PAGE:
This makes fan work important, not just because it fills the gap left by lack of representation in the mainstream, but it also amplifies and captures the voices of marginalized groups that have been traditionally silenced.
Transformative fandom has, from the beginning, suffered from censorship and legal repercussions. These fan content ‘purges’ overwhelming and sometimes explicitly targeted LGBT+ content, especially fan works that explicitly explored gender and sexuality.
Recent years has seen efforts to preserve and legitimize fandom history and content, primarily through the efforts of the Organization for Transformative Works (source). The most relevant of these is Archive of Our Own (AO3), a Hugo Award winning fanfiction archive.
However, despite these efforts, non-fanfiction artifacts such as fanart, fanvid, etc… are still very vulnerable to censorship and mass deletion
What is the next step in protecting and archival fandom work and history?
Fanzines are curated anthologies of fandom work. Although their most current iteration, which began to pick up speed 5-6 years ago, focuses mostly on visual artifacts (like fanart), fanzines historically descend from fanfiction space.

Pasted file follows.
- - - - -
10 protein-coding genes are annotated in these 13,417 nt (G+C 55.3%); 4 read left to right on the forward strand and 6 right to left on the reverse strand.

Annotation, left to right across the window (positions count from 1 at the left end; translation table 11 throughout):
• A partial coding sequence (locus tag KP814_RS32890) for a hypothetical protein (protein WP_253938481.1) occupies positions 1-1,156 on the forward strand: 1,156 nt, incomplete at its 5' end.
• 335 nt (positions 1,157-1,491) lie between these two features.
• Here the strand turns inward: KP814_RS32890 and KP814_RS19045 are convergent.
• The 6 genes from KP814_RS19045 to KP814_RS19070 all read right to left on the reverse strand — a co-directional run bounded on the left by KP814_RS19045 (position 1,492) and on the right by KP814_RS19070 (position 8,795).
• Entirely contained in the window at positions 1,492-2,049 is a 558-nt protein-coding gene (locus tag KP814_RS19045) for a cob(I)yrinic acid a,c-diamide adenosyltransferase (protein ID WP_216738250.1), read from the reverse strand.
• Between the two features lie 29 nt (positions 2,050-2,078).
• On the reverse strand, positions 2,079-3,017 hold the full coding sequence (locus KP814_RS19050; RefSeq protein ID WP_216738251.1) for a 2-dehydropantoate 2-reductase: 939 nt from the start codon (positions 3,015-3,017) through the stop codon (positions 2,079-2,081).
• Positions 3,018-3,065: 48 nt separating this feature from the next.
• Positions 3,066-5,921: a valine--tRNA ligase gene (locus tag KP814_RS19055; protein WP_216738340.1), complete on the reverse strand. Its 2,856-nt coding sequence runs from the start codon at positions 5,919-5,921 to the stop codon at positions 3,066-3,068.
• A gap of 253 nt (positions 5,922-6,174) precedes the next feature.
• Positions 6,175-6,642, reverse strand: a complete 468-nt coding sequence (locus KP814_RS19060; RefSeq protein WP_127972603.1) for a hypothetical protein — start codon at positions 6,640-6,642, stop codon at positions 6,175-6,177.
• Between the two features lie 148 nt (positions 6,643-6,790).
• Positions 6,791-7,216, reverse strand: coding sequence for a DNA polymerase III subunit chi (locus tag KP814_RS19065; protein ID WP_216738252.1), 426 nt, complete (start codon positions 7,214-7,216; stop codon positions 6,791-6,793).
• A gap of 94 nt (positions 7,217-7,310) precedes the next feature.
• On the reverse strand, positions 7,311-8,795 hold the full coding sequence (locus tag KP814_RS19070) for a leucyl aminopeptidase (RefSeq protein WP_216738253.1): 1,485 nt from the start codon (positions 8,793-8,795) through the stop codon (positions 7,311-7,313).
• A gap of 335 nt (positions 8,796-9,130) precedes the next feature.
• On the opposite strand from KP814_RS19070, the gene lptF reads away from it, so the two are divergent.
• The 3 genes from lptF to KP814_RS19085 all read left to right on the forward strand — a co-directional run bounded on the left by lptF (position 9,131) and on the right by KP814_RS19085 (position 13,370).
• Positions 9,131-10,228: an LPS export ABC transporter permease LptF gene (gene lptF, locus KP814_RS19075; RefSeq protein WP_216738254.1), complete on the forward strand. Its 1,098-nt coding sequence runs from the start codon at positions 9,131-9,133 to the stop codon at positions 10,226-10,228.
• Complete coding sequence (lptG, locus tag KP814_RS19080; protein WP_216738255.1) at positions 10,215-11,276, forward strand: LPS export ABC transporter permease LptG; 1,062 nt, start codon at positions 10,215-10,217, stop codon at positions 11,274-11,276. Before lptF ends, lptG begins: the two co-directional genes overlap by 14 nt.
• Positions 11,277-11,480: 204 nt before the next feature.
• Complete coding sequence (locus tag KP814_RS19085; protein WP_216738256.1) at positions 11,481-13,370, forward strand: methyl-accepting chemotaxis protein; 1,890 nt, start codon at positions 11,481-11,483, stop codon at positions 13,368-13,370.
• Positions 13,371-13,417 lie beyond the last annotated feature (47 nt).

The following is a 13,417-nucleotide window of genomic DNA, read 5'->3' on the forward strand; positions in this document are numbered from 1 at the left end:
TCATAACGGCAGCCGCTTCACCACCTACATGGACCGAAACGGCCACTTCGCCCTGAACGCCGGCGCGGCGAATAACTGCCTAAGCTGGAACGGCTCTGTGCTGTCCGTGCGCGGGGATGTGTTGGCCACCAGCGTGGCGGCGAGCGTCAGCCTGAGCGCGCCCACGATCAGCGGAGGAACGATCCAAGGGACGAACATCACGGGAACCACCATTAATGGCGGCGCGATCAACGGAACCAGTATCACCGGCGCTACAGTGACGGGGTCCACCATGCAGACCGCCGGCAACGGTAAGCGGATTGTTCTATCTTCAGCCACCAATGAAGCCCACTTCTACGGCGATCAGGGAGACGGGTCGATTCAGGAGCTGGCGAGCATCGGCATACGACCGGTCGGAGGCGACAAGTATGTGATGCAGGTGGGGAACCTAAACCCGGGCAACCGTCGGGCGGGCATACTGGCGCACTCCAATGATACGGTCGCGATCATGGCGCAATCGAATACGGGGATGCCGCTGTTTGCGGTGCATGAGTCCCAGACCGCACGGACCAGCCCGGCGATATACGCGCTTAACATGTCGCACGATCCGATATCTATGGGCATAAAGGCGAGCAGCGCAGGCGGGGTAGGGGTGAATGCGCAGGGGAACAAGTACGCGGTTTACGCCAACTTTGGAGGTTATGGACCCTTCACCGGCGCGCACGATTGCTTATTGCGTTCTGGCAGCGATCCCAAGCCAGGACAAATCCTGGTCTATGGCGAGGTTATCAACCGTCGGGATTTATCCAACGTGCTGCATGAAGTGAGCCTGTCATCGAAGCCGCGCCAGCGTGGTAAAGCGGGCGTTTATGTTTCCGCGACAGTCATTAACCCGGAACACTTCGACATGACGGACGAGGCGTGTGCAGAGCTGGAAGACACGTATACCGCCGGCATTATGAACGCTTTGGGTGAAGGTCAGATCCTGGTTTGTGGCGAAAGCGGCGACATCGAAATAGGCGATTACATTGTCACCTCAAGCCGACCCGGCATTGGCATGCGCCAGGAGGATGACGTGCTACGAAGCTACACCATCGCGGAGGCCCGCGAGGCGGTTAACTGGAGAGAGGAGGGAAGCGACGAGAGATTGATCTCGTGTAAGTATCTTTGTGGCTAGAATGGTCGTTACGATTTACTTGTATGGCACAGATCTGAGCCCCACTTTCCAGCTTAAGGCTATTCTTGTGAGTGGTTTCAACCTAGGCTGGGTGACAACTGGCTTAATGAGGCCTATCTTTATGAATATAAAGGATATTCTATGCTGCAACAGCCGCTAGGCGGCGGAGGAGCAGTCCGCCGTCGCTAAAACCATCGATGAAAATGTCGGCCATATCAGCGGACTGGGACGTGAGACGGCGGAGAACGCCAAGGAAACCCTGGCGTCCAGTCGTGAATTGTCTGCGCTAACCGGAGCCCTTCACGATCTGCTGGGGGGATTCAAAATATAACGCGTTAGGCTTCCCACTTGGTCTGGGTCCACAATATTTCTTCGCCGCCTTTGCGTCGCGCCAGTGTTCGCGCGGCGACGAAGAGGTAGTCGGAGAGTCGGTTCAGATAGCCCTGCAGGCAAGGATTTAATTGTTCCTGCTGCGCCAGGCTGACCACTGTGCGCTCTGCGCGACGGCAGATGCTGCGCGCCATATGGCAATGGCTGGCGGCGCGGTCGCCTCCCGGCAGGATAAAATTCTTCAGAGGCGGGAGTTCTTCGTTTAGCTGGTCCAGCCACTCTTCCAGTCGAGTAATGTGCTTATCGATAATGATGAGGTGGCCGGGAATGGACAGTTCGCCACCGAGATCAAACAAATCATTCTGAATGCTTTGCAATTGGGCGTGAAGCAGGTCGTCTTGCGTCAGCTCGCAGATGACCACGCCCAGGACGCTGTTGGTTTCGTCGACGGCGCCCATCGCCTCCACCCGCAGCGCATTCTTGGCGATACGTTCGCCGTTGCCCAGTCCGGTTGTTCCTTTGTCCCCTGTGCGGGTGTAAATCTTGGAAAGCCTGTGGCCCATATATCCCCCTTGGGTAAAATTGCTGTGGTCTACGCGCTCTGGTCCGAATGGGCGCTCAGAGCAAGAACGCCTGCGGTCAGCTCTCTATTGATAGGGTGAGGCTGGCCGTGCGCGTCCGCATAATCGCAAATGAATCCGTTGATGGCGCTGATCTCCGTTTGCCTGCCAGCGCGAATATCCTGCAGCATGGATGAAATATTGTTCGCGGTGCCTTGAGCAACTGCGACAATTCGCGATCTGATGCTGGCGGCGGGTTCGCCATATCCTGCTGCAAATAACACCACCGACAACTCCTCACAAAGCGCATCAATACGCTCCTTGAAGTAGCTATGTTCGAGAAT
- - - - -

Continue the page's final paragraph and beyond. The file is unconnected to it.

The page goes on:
As a result, fanzines work well as a potential bridge from the established human-computer interaction literature that focuses heavily on fanfiction, into a more visually-focused space.
- Number of Participants: 5
- Format: Semi-Structured Interview
- Language: English
- Medium: Digital (Discord)
- Time: 45-90 Minutes
Fanzines have fundamentally shifted in structure over the past few years, including less fanfiction and more fanart; part of this shift is because of the accessible fandom archiving system provided through Archive of Our Own.
Although there are many risks associated with fanzine creation and moderation, people continue to participate and purchase them for a variety of reasons, such as opportunities for networking or personal fulfillment.